With a warmer winter thus far, I am focusing on thin ice. It might be on a pond or coating a puddle. It might be that annoying ice you have to scrape off your car every morning or an icicle hanging from your roof. Write about thin ice. If you choose to take up the challenge, please add a pingback to this prompt.
The pond near my house is not yet frozen. A mallard couple stops by in the mornings for a swim and perhaps a taste of the local winter vegetation. Last week, a child and his father were throwing sticks onto the thin layer of ice that comes and goes. They watched as the sticks slid across the slick surface and remained suspended on the thin ice.
On each side of the path, the saturated winter grass has frozen, and the surface of the ice is swirled with the texture of air bubbles underneath. The ice is thin and breaks with just a bit of pressure. This kind of ice is a magnet for people old and young who are drawn to the game of ice shattering and the sound of the ice giving way and shards scattering. From the looks of it, there are many of us in the neighborhood. Broken ice litters the grass, but if you really search, you can still find bits that remain intact, waiting for the next icebreaker.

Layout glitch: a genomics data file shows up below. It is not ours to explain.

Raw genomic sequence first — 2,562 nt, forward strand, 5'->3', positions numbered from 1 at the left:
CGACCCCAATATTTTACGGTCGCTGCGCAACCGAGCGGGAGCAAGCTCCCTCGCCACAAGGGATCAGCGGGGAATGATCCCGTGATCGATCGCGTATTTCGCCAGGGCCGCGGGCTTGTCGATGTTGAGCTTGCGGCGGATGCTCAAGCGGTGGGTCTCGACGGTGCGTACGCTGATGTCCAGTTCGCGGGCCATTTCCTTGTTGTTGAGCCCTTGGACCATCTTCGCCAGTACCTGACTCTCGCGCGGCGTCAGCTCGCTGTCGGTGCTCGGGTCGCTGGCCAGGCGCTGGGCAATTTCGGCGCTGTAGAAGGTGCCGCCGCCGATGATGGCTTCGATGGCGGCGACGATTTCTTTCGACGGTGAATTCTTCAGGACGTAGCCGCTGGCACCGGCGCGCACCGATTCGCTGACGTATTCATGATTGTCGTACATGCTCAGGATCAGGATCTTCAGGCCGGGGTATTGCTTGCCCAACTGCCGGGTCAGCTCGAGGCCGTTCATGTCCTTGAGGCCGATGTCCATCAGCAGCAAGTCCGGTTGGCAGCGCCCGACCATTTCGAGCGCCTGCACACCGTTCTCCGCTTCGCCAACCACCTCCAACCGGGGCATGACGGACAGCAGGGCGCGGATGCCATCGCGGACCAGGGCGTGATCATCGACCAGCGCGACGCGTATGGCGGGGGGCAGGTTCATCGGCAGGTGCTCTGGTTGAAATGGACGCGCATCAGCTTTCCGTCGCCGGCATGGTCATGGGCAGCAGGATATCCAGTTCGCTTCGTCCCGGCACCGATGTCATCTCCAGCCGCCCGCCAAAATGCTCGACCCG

Thin ice is everywhere this year. Whether we are throwing sticks and rocks onto a frozen pond or walking a few steps out of the way to shatter the ice on a puddle, it pulls us to it with an almost magical force. Beware of thin ice where it poses a danger. Then again, if it’s only a puddle, go ahead and break to your heart’s content!